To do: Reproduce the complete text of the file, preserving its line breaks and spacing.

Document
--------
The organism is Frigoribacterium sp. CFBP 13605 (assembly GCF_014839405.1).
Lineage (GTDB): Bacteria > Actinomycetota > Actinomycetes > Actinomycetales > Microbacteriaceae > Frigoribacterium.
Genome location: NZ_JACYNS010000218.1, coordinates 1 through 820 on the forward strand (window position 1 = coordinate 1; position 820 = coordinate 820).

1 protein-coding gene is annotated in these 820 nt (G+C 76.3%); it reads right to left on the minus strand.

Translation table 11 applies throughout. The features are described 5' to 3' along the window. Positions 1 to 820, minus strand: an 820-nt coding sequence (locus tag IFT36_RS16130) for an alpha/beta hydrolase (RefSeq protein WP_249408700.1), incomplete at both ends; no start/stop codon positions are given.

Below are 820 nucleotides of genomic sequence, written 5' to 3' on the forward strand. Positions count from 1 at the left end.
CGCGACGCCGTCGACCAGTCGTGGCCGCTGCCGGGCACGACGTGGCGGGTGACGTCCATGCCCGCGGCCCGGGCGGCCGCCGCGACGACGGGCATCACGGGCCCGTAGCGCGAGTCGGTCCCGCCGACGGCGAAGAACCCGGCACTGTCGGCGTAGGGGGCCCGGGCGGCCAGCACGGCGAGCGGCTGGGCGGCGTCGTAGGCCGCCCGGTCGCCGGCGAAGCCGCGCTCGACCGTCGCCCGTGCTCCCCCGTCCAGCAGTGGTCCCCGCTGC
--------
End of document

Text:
The organism is Frigoribacterium sp. CFBP 13605 (assembly GCF_014839405.1).
Lineage (GTDB): Bacteria > Actinomycetota > Actinomycetes > Actinomycetales > Microbacteriaceae > Frigoribacterium.
Genome location: NZ_JACYNS010000218.1, coordinates 1 through 820 on the forward strand (window position 1 = coordinate 1; position 820 = coordinate 820).

1 protein-coding gene is annotated in these 820 nt (G+C 76.3%); it reads right to left on the minus strand.

Translation table 11 applies throughout. The features are described 5' to 3' along the window. Positions 1 to 820, minus strand: an 820-nt coding sequence (locus tag IFT36_RS16130) for an alpha/beta hydrolase (RefSeq protein WP_249408700.1), incomplete at both ends; no start/stop codon positions are given.

Below are 820 nucleotides of genomic sequence, written 5' to 3' on the forward strand. Positions count from 1 at the left end.
CGCGACGCCGTCGACCAGTCGTGGCCGCTGCCGGGCACGACGTGGCGGGTGACGTCCATGCCCGCGGCCCGGGCGGCCGCCGCGACGACGGGCATCACGGGCCCGTAGCGCGAGTCGGTCCCGCCGACGGCGAAGAACCCGGCACTGTCGGCGTAGGGGGCCCGGGCGGCCAGCACGGCGAGCGGCTGGGCGGCGTCGTAGGCCGCCCGGTCGCCGGCGAAGCCGCGCTCGACCGTCGCCCGTGCTCCCCCGTCCAGCAGTGGTCCCCGCTGC